Hunter Biden’s federal gun trial to begin today

Jury selection in Hunter Biden’s federal gun trial begins Monday in Delaware, as he faces three felony charges stemming from his alleged illegal purchase and possession of a firearm in 2018 while he was a drug user.

Biden was indicted by a federal grand jury in September after a diversion agreement for a felony gun offense and a plea deal related to misdemeanor tax charges unraveled when U.S. District Judge Maryellen Noreika questioned whether the agreement would allow him to avoid potential future charges.

Hunter Biden’s attorneys decried the charges and argued they were “unconstitutional” and “unprecedented,” as well as in violation of the diversion agreement they maintain was still legally binding and valid.

A flurry of motions to dismiss filed by Biden’s attorneys were denied by Judge Noreika, and a federal appeals court rejected his motion to dismiss the gun charges in May.

Annual Easter Egg Roll Held On South Lawn Of The White House
Hunter Biden, son of U.S. President Joe Biden, greets guests during the White House Easter Egg Roll on the South Lawn on April 01, 2024 in Washington, DC.  / Getty Images

In the three-count indictment, the president’s son is charged with making false statements on a federal gun form about his drug use, certifying he was not a user of or addicted to any controlled substance during a period when prosecutors allege he was addicted to crack cocaine. Biden purchased a Colt Cobra .38 Special revolver, and it remained in his possession for 11 days before it was discarded in an outdoor receptacle by Hallie Biden, Hunter Biden’s romantic partner at the time.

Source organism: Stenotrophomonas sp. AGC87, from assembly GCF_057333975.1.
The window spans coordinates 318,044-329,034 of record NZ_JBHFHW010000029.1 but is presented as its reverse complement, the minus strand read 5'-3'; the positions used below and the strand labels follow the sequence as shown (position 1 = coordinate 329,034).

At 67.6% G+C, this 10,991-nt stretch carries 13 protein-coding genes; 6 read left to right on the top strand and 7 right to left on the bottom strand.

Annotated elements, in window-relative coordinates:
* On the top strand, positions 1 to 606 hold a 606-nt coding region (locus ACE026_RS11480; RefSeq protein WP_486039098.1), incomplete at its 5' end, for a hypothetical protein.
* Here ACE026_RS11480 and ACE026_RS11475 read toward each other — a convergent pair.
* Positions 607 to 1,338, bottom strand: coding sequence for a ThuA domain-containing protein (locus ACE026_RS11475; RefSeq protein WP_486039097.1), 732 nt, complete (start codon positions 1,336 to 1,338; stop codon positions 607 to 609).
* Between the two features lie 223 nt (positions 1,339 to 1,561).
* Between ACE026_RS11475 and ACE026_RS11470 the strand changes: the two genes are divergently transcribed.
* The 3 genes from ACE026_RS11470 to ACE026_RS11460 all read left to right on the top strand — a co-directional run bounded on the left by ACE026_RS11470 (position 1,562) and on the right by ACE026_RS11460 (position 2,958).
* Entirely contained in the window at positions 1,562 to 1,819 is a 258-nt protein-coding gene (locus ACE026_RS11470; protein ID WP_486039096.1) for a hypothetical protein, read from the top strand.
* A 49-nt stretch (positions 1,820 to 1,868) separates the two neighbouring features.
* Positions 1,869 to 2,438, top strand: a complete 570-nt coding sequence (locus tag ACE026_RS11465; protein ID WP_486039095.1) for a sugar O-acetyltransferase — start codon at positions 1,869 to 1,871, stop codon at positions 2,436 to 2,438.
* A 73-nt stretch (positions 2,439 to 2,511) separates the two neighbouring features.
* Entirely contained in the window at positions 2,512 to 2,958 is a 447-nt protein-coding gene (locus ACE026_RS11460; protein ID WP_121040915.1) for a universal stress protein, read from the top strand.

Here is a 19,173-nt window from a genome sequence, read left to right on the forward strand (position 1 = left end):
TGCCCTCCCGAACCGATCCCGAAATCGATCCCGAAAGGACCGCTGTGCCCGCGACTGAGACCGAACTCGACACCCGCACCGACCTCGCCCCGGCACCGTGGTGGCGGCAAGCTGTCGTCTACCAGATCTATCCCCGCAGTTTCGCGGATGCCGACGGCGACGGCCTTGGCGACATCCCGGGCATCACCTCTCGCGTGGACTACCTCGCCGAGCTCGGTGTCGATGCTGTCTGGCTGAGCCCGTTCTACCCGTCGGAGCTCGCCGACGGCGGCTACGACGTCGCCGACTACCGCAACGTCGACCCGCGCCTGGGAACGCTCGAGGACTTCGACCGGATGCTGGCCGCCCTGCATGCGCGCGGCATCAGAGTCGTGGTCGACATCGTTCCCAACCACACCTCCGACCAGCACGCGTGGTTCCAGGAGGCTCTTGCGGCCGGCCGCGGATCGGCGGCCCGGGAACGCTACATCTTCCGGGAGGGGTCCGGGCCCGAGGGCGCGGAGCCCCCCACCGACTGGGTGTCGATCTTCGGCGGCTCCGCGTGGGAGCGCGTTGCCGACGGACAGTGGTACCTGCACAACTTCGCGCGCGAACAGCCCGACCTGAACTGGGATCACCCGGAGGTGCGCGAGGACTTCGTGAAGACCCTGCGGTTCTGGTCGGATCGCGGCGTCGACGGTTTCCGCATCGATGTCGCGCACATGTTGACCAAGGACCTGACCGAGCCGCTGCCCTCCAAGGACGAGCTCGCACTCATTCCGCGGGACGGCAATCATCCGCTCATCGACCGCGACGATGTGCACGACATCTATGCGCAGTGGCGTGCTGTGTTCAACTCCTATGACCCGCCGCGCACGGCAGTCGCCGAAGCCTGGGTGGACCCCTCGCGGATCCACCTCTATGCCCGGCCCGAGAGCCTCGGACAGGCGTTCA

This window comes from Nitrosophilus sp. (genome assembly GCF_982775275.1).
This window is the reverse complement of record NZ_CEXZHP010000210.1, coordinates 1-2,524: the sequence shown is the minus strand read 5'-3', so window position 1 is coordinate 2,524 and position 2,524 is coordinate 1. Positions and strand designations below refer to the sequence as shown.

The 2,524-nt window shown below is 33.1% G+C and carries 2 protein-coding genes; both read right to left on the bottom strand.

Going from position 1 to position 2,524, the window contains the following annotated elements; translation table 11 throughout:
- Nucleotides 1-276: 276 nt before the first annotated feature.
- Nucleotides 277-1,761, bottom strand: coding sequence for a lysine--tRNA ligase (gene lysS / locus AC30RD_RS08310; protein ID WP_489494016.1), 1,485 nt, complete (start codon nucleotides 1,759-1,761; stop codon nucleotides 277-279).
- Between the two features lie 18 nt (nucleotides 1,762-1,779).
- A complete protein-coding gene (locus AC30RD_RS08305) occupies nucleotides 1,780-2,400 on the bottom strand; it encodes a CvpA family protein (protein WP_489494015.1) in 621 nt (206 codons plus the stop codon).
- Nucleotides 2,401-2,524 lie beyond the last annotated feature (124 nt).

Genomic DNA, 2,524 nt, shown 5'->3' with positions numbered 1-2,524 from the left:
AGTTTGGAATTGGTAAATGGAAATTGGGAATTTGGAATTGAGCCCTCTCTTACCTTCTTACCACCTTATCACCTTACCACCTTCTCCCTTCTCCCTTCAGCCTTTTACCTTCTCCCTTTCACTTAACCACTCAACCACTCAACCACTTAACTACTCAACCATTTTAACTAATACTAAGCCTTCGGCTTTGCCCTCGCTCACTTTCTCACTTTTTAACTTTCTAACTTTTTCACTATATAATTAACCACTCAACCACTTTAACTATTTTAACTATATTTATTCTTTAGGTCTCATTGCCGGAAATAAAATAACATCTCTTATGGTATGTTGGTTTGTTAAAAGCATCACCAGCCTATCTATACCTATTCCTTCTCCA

Prosecutors are expected to introduce evidence that details Biden’s use of controlled substances leading up to and during the period he purchased the firearm. In their  trial brief, they reference Biden’s own admission of drug addiction in excerpts from his memoir, Beautiful Things, as well as photos and videos from his laptop and text messages.

Prosecutors also intend to include testimony from Hunter Biden’s former romantic partners recounting his substance abuse, including his ex-wife, Kathleen Buhle and Hallie Biden, the widow of his late brother, Beau Biden, and expert testimony from FBI and DEA agents.

Hunter Biden’s attorneys seek to call their own expert witnesses on addiction and forensic psychiatry and forensic toxicology.

The charges were brought by special counsel David Weiss who was appointed U.S. attorney for Delaware by former President Donald Trump and named special counsel by Attorney General Merrick Garland in 2023. Federal probes into Hunter Biden, led by Weiss, spanned five years over the course of both the Trump and Biden administrations.

Attorneys for Hunter Biden asserted that Weiss “buckled under political pressure to bring more severe charges” after the plea agreement elicited a “sharp rebuke” from former President Trump and his Republican allies when it was first made public. Weiss’ office slammed claims that the charges were fueled by politics and were pursued to appease Republicans.

“The charges in this case are not trumped up or because of former President Trump—they are instead a result of the defendant’s own choices and were brought in spite of, not because of, any outside noise made by politicians,” prosecutors said.

Hunter Biden faces up to 25 years in prison and $750,000 in fines if convicted on all counts.

Separately, he faces nine federal tax charges in the central district of California in a second indictment brought by Weiss’ office where federal prosecutors allege President Biden’s son engaged in a “four-year scheme” to avoid paying at least $1.4 million in federal taxes. 

Hunter Biden is charged with three felony and six misdemeanor charges related to his alleged failure to file and pay taxes, evasion of assessment, and filing a false or fraudulent tax return. Biden has pleaded not guilty to those charges. 

His motions to dismiss the federal tax charges were all denied by U.S. District Judge Mark Scarsi in April. If convicted, Hunter Biden faces up to 17 years in prison. 

References to the tax charges or questioning related to those charges or the plea hearing are not admissible in his federal gun trial in Delaware.